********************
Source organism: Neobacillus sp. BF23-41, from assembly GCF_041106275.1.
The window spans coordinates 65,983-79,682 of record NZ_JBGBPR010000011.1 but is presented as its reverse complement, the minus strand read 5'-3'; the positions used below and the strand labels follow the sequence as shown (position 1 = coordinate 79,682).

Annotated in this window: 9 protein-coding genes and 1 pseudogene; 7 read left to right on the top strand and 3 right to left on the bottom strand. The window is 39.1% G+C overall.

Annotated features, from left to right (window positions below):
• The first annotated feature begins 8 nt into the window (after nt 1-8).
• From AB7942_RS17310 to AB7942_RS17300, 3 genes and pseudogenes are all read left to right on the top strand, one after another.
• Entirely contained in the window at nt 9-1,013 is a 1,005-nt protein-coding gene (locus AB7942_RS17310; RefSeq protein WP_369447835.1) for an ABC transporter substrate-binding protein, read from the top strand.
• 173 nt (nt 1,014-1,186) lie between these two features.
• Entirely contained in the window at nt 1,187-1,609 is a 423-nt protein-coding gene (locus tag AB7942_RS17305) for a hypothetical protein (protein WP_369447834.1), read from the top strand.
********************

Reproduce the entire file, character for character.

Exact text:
Source organism: Neobacillus sp. BF23-41, from assembly GCF_041106275.1.
The window spans coordinates 65,983-79,682 of record NZ_JBGBPR010000011.1 but is presented as its reverse complement, the minus strand read 5'-3'; the positions used below and the strand labels follow the sequence as shown (position 1 = coordinate 79,682).

Annotated in this window: 9 protein-coding genes and 1 pseudogene; 7 read left to right on the top strand and 3 right to left on the bottom strand. The window is 39.1% G+C overall.

Annotated features, from left to right (window positions below):
• The first annotated feature begins 8 nt into the window (after nt 1-8).
• From AB7942_RS17310 to AB7942_RS17300, 3 genes and pseudogenes are all read left to right on the top strand, one after another.
• Entirely contained in the window at nt 9-1,013 is a 1,005-nt protein-coding gene (locus AB7942_RS17310; RefSeq protein WP_369447835.1) for an ABC transporter substrate-binding protein, read from the top strand.
• 173 nt (nt 1,014-1,186) lie between these two features.
• Entirely contained in the window at nt 1,187-1,609 is a 423-nt protein-coding gene (locus tag AB7942_RS17305) for a hypothetical protein (protein WP_369447834.1), read from the top strand.